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Agri-Biz & Commodities - Rice


Basmati turns costlier on fears of output fall

M.R. Subramani

Chennai , Nov. 7

THE fragrant basmati rice may turn out to be costlier this season. That is because basmati paddy prices are up by 15-30 per cent on fears of a fall in production.

"Basmati paddy prices are up for a couple of reasons. One, delayed rain has led to fall in acreage. Farmers did not plant paddy as they did not have good irrigation. Two, rains during harvest time are feared to have affected the crop," said trade sources.

Currently, basmati paddy is being quoted at a minimum of Rs 1,150 a quintal, up Rs 200 over the price during the same period a year ago. Some trade sources said prices for even pusa basmati had increased by Rs 300 a quintal to Rs 1,100 compared with prices last year.

Reports from Haryana say there has been partial damage to the crops in Karnal area.

"Certainly, there has been crop damage in the growing areas during harvest time. That has led to rise in prices," said trade sources. "This has resulted in prices rising by Rs 2,500-3,000 a tonne," they said.

According to the trade, the area under basmati has declined this year by 10-12 per cent.

Estimates have put the production at around eight lakh tonnes against the normal nine lakh tonnes. Of this, over six lakh tonnes are exported.

"Prices are definitely looking higher for basmati. But it is good that they are up at the beginning of the season because farmers stand to benefit," they said.

Though trade sources say it is too early to assess the impact of the price rise, exporters feel it could dampen shipments from the country to some extent.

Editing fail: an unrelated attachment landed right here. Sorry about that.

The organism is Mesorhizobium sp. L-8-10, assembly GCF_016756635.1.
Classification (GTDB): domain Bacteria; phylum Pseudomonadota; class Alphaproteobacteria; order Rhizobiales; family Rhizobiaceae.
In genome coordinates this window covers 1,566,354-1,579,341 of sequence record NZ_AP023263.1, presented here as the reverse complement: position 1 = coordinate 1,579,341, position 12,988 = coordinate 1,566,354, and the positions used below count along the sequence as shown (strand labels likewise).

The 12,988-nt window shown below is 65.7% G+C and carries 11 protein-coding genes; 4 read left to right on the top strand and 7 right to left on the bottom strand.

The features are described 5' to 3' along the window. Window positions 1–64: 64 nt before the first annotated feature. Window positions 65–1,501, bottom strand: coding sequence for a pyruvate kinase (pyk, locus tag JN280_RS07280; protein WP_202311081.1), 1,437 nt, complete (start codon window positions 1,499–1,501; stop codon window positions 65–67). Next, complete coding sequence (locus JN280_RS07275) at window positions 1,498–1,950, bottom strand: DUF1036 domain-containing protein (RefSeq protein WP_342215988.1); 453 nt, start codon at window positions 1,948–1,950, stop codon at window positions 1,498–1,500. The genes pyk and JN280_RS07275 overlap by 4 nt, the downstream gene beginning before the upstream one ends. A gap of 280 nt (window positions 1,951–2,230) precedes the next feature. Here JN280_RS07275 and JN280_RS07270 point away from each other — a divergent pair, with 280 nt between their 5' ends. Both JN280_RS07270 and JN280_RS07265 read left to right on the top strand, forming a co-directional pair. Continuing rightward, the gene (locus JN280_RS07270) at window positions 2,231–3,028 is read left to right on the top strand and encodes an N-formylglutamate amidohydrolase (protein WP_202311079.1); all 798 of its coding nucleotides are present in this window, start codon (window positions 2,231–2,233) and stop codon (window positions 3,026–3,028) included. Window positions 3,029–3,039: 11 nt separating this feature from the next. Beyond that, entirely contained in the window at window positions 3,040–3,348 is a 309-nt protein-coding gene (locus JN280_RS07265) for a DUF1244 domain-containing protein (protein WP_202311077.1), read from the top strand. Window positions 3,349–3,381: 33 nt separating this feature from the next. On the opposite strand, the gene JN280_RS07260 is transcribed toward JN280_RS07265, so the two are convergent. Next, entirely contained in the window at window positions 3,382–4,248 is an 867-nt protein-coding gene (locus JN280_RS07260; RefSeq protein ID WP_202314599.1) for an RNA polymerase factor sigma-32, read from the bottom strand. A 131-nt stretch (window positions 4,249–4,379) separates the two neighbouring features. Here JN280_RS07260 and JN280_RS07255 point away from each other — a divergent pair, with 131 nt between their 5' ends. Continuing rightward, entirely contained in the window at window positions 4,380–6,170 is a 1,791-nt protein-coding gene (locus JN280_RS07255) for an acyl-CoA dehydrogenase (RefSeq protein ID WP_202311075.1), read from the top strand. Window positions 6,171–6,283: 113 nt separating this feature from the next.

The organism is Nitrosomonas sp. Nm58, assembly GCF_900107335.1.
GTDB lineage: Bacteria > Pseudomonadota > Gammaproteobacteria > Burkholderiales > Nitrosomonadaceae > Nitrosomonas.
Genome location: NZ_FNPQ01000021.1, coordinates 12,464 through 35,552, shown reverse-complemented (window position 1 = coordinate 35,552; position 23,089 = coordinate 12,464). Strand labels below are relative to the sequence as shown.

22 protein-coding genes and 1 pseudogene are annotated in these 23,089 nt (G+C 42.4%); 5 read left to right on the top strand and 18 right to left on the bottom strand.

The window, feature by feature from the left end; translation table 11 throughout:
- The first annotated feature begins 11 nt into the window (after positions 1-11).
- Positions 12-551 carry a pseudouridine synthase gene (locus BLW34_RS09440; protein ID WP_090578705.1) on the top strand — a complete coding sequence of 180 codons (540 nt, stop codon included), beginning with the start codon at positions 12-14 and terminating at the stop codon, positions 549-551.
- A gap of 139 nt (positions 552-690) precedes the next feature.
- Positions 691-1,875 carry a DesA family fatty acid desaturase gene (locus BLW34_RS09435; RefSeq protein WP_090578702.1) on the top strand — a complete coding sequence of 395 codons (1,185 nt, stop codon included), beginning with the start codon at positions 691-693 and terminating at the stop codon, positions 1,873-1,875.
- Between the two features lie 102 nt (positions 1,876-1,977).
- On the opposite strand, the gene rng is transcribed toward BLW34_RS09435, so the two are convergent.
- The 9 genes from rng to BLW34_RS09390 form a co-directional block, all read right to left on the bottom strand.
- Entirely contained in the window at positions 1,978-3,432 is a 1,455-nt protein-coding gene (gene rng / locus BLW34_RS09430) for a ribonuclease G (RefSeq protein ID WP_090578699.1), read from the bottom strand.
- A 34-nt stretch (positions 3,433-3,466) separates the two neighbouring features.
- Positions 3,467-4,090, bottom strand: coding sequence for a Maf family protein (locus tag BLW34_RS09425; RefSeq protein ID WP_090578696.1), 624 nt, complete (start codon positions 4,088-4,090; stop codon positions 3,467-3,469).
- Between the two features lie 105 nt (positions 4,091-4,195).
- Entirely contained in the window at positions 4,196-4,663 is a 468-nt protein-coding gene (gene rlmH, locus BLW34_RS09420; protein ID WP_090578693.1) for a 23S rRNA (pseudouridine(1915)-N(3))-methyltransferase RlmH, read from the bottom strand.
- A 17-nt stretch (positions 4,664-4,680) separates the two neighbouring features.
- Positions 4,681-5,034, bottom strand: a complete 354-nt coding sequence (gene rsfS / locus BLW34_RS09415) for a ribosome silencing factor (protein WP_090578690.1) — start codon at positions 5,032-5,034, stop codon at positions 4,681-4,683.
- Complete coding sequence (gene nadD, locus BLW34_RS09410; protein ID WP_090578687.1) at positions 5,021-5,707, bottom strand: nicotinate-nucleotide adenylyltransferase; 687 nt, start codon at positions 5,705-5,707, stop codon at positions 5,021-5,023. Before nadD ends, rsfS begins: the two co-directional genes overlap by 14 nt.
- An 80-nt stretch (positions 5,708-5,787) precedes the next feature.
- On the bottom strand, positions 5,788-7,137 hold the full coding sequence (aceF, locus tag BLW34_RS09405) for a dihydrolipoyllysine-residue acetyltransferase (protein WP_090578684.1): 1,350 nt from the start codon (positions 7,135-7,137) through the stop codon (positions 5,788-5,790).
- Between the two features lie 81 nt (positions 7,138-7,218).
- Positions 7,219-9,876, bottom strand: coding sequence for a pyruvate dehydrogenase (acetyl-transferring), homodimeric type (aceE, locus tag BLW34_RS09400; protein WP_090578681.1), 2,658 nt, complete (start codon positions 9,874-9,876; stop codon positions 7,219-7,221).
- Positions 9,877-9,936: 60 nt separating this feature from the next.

"Exports may be affected but it also hinges on crop in Pakistan," an exporter said. "Moreover, if the prices are going to be higher then importers will cut their inventories. That, to some extent, could impact exports," they said.

An exporter, however, said buyers were expected to be in the market after Ramzan and until then, it would be too early to make any assessment on exports.

Trade sources said arrivals had begun but it was looking to be normal. "There are other factors that will come into play this year. For example, the European Union has decided to allow free import of basmati. Pusa basmati, in particular, will stand to benefit," exporters said. The EU buys about 1.25 lakh tonnes of basmati from India every year.

During the last fiscal, basmati exports declined marginally to 7.07 lakh tonnes valued at $442.43 million against 7.08 lakh tonnes worth $432.45 million the previous year.

Currently, Indian premium basmati is quoted at $850 a tonne, while brown basmati at $675. Pusa basmati rules at $450 a tonne. On the other hand, Pakistan basmati is quoted lower than Indian basmati by over $100 a tonne.

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